It is thought that Marie spent much of her time in residence at Blyth’s Close off Castle Hill, in the period before her regency 1543-1554. Blyth’s Close no longer exists, having been demolished around 1846 to make way for New College and the Assembly Hall. Its location on the north side of the High Street was roughly opposite the Lawnmarket and, in the mid -16th century, Marie’s house would have been a large, imposing property with gardens and orchards laid out on the slope down to the Norloch. The view to the north would have been open and expansive. In the 1820s and 30s the buildings in the close were in a dilapidated, crumbling state (see illustration) and the High Street was by then crowded with the high tenement buildings with which we are familiar today. Victorian antiquarians took a great  interest in old Edinburgh and one among them, Charles Kirkpatrick Sharpe, concerned about the state of the increasingly ruinous Queen Regent’s house, bought all salvageable fixtures and fittings from the tenants. His collection included four carved oak roundels which had formed part of what had been a rich and colourful renaissance décor. By this time the roundels, having been moved from their original positions as ceiling or wall mounts, reapplied elsewhere and whitewashed over several times, had lost almost all trace of their original colours, but the carved coats of arms were (and still are) clear. Sharpe died in 1831 and his huge collection was auctioned off. Much was acquired by the National Museum, but not the roundels. These were purchased by the 2nd Duke of Sutherland. The duke seems to have been toying with the idea of using them as part of the interior décor of Dunrobin Castle. Apparently, they were never put on display in the castle and simply stored away. They finally came to light in a Dunrobin Castle attic sale in 2021, when Dr Groundwater was able to bid for them on behalf of the National Museum of Scotland. Her success cost around £19 000!

The roundels clearly were designed to represent the power and influence of Marie in Scotland and, through her connections with the powerful de Guise family  and the French royal court, in France and Europe. Taking the roundels in turn as set out in the illustration, that on the top left bears the arms of the city of Edinburgh and appears to represent her close ties to the civic elite (merchants, lawyers, etc.). The one on the top right depicts the arms of Henry II of France, father-in-law to her daughter Mary, and thus her connection to the Valois dynasty. The bottom left roundel shows the arms of Scotland paired with those of de Guise, with the letters ‘M R’ beneath (Maria Regina), representing her position as Queen with James V. The fourth roundel displays the arms of the Earl of Arran, the first regent to Mary Queen of Scots, a political rival she perhaps wished to keep ‘sweet’.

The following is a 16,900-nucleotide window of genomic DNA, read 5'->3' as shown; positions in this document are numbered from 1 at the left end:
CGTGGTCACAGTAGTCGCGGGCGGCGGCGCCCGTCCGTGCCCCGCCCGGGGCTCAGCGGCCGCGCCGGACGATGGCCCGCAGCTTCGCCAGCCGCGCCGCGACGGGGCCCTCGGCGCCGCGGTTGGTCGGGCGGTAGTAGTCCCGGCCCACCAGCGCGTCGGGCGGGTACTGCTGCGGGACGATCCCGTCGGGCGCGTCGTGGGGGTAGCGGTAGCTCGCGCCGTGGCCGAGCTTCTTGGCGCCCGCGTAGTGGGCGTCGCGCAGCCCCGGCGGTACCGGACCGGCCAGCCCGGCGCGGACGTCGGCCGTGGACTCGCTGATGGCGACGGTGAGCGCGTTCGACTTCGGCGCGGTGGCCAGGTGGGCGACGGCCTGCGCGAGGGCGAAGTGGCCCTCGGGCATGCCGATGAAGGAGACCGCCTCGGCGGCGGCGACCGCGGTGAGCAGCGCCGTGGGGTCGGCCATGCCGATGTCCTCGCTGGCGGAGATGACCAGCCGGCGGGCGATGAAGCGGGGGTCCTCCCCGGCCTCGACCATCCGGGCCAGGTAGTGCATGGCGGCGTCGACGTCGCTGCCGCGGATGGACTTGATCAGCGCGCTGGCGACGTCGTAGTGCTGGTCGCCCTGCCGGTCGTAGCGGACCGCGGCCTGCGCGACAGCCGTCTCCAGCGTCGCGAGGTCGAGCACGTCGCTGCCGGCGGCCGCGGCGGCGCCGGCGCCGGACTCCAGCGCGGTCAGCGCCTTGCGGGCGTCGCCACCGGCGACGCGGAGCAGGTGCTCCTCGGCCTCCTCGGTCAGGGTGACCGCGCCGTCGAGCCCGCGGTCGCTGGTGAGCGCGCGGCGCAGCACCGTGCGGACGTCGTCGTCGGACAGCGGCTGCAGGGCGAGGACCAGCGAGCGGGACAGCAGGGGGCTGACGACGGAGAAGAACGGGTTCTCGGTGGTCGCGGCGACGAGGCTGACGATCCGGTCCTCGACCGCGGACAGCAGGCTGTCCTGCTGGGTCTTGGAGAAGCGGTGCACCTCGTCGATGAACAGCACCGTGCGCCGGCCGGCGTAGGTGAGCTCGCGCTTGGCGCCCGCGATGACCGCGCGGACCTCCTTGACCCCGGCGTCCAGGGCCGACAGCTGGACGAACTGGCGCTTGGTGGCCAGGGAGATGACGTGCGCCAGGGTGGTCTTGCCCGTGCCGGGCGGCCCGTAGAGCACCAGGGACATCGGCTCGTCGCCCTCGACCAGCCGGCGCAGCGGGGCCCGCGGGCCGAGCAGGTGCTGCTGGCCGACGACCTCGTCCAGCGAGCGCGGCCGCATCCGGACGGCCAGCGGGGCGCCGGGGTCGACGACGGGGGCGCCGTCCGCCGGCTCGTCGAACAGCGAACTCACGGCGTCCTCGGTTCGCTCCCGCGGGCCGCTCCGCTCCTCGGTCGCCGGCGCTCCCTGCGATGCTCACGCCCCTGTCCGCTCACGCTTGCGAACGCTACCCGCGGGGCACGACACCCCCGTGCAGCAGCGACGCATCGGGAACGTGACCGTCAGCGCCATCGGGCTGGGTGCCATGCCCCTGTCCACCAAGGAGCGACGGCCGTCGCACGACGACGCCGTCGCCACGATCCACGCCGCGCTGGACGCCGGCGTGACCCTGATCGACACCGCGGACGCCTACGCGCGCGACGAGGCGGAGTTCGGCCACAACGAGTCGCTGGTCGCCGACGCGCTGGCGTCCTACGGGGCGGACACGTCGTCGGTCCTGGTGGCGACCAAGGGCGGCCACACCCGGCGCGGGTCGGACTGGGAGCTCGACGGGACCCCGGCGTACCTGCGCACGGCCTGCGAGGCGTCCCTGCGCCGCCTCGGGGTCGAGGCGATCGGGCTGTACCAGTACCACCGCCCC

Thus, we have a picture of a very intelligent, capable woman who, during her first 12 years as widow of James V, had no wish to be ‘sent out to pasture’ in some distant castle or estate, instead remaining close to the centre of the action by living in Blyth’s Close. From here she continued to influence the government of Scotland, partly through her position as Queen Mother and partly through her French connections in the continuation of the Auld Alliance. In addition, she cultivated a fruitful relationship with civic elite of Edinburgh. In modern terms, she was a networker par excellence.

The roundels offer tangible evidence of the importance of this remarkable woman. Physically imposing, charming and clever and, given that she was widowed twice and only one of her five children survived her, she was also tough and resilient.  As Queen Regent, Marie led Scotland through the very turbulent period which culminated in the Reformation of 1560, coincidentally also the year of her death.

The roundels are expected to be reunited this summer, with other fittings from Blyth’s Close, in the Burghs displays in the Kingdom of the Scots galleries, National Museum of Scotland.

Peter Ramage